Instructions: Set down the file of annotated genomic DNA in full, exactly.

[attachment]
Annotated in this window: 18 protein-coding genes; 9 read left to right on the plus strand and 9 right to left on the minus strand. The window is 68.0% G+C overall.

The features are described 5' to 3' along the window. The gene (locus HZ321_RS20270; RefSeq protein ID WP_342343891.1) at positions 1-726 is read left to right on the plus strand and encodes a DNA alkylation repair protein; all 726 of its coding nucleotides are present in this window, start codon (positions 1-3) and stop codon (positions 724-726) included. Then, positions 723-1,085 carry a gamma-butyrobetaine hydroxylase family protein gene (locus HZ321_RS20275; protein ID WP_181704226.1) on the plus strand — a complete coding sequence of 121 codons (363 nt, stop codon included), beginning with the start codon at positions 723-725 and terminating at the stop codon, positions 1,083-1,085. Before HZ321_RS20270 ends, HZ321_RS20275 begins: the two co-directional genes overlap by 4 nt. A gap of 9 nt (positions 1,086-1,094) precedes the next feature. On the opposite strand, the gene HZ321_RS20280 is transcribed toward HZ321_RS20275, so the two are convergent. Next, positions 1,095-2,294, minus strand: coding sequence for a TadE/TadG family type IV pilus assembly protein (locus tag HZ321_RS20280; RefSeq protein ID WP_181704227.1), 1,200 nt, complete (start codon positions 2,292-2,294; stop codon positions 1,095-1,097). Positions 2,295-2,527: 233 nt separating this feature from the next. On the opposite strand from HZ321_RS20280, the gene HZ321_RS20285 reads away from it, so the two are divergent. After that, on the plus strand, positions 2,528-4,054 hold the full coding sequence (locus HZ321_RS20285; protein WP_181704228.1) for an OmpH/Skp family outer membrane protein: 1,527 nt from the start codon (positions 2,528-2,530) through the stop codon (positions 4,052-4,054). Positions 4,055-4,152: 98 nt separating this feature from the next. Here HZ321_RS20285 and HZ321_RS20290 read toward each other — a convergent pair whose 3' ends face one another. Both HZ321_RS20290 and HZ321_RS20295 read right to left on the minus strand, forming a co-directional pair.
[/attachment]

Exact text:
Annotated in this window: 18 protein-coding genes; 9 read left to right on the plus strand and 9 right to left on the minus strand. The window is 68.0% G+C overall.

The features are described 5' to 3' along the window. The gene (locus HZ321_RS20270; RefSeq protein ID WP_342343891.1) at positions 1-726 is read left to right on the plus strand and encodes a DNA alkylation repair protein; all 726 of its coding nucleotides are present in this window, start codon (positions 1-3) and stop codon (positions 724-726) included. Then, positions 723-1,085 carry a gamma-butyrobetaine hydroxylase family protein gene (locus HZ321_RS20275; protein ID WP_181704226.1) on the plus strand — a complete coding sequence of 121 codons (363 nt, stop codon included), beginning with the start codon at positions 723-725 and terminating at the stop codon, positions 1,083-1,085. Before HZ321_RS20270 ends, HZ321_RS20275 begins: the two co-directional genes overlap by 4 nt. A gap of 9 nt (positions 1,086-1,094) precedes the next feature. On the opposite strand, the gene HZ321_RS20280 is transcribed toward HZ321_RS20275, so the two are convergent. Next, positions 1,095-2,294, minus strand: coding sequence for a TadE/TadG family type IV pilus assembly protein (locus tag HZ321_RS20280; RefSeq protein ID WP_181704227.1), 1,200 nt, complete (start codon positions 2,292-2,294; stop codon positions 1,095-1,097). Positions 2,295-2,527: 233 nt separating this feature from the next. On the opposite strand from HZ321_RS20280, the gene HZ321_RS20285 reads away from it, so the two are divergent. After that, on the plus strand, positions 2,528-4,054 hold the full coding sequence (locus HZ321_RS20285; protein WP_181704228.1) for an OmpH/Skp family outer membrane protein: 1,527 nt from the start codon (positions 2,528-2,530) through the stop codon (positions 4,052-4,054). Positions 4,055-4,152: 98 nt separating this feature from the next. Here HZ321_RS20285 and HZ321_RS20290 read toward each other — a convergent pair whose 3' ends face one another. Both HZ321_RS20290 and HZ321_RS20295 read right to left on the minus strand, forming a co-directional pair.